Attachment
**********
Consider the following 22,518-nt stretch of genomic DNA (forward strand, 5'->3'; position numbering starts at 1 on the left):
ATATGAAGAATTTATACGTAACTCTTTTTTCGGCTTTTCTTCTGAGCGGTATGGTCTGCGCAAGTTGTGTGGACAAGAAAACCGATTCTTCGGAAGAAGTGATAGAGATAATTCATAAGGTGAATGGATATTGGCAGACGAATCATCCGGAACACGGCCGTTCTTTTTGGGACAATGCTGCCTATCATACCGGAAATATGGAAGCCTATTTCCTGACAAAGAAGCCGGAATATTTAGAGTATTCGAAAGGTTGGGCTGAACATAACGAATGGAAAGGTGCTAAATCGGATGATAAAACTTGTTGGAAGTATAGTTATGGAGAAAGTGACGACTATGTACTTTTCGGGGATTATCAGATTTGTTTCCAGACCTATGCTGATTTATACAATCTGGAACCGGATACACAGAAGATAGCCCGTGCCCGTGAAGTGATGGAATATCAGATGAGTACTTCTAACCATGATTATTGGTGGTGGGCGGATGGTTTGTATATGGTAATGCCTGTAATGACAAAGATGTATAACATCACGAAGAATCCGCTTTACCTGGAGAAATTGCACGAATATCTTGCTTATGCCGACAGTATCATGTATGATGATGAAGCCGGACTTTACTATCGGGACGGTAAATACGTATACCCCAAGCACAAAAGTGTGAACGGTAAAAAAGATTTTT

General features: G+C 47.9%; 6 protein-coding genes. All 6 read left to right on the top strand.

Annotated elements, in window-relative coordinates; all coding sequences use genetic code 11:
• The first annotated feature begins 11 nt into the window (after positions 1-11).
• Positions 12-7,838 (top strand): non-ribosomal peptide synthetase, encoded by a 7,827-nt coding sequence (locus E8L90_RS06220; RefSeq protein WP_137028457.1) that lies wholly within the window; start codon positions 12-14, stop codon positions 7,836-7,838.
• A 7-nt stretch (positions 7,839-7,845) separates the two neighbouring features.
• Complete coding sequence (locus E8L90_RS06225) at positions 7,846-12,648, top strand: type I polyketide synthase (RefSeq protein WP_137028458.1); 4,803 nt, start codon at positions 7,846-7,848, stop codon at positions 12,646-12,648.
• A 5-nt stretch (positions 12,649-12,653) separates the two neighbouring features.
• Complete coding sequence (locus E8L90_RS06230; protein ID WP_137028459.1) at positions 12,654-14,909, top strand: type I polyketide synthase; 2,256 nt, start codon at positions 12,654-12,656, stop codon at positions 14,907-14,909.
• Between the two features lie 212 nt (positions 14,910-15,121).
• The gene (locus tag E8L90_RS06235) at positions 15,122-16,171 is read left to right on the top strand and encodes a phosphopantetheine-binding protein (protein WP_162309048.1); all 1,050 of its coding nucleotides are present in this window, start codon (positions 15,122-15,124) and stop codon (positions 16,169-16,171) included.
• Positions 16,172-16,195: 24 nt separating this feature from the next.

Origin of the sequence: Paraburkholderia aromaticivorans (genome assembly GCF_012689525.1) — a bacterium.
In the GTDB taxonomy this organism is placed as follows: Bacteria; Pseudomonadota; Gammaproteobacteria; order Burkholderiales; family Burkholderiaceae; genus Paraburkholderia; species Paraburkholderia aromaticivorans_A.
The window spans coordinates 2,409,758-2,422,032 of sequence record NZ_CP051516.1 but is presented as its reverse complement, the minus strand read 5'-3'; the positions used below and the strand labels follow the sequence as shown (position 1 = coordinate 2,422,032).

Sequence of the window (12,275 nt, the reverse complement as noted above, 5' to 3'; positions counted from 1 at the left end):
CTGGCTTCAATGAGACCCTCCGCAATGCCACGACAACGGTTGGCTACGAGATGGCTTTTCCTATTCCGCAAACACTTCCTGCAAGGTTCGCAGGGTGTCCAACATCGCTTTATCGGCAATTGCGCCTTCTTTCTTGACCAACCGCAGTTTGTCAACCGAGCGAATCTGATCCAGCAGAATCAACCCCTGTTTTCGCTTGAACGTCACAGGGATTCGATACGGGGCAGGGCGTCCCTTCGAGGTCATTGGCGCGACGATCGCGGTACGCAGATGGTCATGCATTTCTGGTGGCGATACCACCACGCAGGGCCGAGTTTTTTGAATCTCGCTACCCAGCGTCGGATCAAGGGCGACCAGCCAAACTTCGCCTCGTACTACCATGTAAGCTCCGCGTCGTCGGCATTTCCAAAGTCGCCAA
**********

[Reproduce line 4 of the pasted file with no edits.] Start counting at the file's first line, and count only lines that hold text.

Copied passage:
Annotated elements, in window-relative coordinates; all coding sequences use genetic code 11: